It’s been all the buzz in the publishing industry. Amazon has been pulling reader book reviews on it’s website, seriously upsetting authors world-wide. It would seem that, in this case, one bad apple – or even half a barrel, do spoil the whole bunch.
This appears evident in the “sock puppet” case, whereby prize-winning English crime writer, R.J. Ellory, admitted to having written negative reviews of other writers’ books under a pseudonym, while at the same giving his own works glowing reviews on the same sites. In an article on Forbes.com, Suw Charman-Anderson tackles this subject, effectively explaining and expounding on the issues. After reading it, I had to admit I agreed with her position. Is Amazon throwing out the baby with the bathwater? Hmm, maybe so.
Staff writer for the L.A. Times, Carolyn Kellogg, states that, when one author questioned Amazon in a letter, he received this reply in return, “We do not allow reviews on behalf of a person or company with a financial interest in the product or a directly competing product. This includes authors, artists, publishers, manufacturers, or third-party merchants selling the product. As a result, we’ve removed your reviews for this title.” According to both articles, this seems to be the standard reply. Not very heartening.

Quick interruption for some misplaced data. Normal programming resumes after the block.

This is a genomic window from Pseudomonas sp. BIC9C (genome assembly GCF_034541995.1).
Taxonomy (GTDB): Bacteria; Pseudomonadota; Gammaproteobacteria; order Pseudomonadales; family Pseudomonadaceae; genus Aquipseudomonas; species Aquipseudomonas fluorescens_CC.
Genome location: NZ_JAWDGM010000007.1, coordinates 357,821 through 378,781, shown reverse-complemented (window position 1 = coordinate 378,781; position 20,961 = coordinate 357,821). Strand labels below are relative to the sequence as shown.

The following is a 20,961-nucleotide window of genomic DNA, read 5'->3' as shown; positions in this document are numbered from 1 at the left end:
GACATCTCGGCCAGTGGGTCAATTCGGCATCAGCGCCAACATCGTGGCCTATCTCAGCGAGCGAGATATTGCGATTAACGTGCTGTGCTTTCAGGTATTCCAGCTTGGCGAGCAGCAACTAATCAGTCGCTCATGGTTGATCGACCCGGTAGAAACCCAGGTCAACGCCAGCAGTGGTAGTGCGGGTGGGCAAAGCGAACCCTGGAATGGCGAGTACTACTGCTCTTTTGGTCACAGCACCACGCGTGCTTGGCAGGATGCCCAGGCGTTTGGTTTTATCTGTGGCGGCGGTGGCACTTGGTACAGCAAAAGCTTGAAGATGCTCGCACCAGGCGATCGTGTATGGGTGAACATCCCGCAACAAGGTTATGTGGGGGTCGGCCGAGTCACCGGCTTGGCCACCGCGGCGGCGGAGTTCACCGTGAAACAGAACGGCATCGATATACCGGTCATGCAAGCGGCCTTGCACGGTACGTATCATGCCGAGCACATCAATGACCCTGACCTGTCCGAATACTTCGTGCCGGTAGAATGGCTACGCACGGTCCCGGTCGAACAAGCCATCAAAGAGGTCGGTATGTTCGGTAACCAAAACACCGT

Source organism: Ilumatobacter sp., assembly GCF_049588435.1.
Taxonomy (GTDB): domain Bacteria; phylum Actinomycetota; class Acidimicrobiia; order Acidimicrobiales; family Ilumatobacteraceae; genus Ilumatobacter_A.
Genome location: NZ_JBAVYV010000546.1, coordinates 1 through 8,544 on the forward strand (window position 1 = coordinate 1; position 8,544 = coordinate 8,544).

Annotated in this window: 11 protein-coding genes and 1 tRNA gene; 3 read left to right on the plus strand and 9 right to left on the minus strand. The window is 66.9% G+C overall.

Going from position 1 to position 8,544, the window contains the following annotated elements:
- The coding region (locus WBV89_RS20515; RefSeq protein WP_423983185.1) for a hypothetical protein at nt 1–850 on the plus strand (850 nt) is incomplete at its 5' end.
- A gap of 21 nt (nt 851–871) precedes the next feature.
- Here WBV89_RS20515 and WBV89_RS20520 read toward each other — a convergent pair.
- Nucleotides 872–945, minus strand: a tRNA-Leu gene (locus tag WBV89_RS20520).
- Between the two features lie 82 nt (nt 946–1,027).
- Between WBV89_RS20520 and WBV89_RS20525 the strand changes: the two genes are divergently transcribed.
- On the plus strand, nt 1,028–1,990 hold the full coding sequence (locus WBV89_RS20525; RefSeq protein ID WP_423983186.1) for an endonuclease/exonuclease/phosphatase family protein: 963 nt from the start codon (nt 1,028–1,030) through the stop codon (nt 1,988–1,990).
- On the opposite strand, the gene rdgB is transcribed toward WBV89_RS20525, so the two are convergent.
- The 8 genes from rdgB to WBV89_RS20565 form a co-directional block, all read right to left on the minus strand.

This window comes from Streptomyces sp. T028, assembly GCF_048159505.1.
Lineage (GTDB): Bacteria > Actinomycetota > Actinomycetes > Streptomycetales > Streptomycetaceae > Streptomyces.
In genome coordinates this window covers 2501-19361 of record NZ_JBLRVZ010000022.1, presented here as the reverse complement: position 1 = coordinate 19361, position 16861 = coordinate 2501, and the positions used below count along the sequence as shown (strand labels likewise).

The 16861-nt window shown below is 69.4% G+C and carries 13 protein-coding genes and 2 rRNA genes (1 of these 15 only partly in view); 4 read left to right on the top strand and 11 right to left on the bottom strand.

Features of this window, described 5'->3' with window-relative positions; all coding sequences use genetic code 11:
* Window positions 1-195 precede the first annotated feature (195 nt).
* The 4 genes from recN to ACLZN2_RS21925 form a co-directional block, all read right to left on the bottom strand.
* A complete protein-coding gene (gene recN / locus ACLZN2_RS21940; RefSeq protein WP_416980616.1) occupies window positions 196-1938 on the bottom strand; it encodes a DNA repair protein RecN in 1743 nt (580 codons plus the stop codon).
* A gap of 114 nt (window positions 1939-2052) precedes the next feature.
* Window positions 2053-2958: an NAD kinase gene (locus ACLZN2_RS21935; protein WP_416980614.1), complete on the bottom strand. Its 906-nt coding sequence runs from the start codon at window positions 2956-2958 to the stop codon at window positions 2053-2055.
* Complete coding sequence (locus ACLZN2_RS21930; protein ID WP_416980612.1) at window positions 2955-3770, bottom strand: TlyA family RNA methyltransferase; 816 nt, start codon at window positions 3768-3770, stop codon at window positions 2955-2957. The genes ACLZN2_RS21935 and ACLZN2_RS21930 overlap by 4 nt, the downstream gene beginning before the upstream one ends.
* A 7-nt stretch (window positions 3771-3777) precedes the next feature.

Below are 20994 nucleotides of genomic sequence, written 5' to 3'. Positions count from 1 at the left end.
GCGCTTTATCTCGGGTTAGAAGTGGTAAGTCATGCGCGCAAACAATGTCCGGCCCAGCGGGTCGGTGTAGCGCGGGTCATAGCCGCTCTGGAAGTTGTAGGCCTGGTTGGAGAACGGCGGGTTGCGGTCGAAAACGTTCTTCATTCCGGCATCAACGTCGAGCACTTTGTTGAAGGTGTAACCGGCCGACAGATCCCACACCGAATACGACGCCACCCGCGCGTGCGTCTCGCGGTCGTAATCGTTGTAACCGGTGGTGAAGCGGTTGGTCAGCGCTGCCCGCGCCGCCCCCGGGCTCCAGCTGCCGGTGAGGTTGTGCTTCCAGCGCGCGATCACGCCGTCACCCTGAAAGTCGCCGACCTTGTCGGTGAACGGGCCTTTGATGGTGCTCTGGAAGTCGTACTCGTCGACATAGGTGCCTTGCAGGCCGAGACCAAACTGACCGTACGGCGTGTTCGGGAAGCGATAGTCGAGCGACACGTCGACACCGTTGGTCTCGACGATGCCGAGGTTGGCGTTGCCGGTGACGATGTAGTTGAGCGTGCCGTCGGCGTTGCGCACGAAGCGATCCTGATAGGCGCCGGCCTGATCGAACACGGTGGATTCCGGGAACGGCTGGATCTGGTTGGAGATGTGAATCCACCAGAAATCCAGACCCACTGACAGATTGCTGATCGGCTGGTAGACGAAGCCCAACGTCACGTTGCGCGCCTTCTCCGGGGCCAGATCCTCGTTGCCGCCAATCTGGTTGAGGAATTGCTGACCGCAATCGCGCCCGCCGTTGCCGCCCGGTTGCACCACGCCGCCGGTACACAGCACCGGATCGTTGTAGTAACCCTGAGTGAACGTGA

Okay, I understand you don’t want reviewers who gain financially from a review, and it can and does happen, but what about the thousands of writers who write legitimate reviews on books we’ve personally read? I’d have to say the number of authors who write honest reviews would far outweigh those who try to manipulate the system. As both Carol and Suw state, all authors are not evil rivals. I feel this way about the sales industry too – sure we’re all out there working our butts off, but we can also be our own greatest source of support, if we choose.Being new to the industry and naïve, initially I was shocked to learn that this was happening. I’d also never dreamed there were paid reviews, which could quite easily be skewed in favour of the paying author or publication house. Then I thought about it. It isn’t so shocking really. This type of underhanded behaviour happens in virtually any money-making business. Competitors are often vying for the same market, and everyone wanting a bigger piece of the pie. But that doesn’t make it right.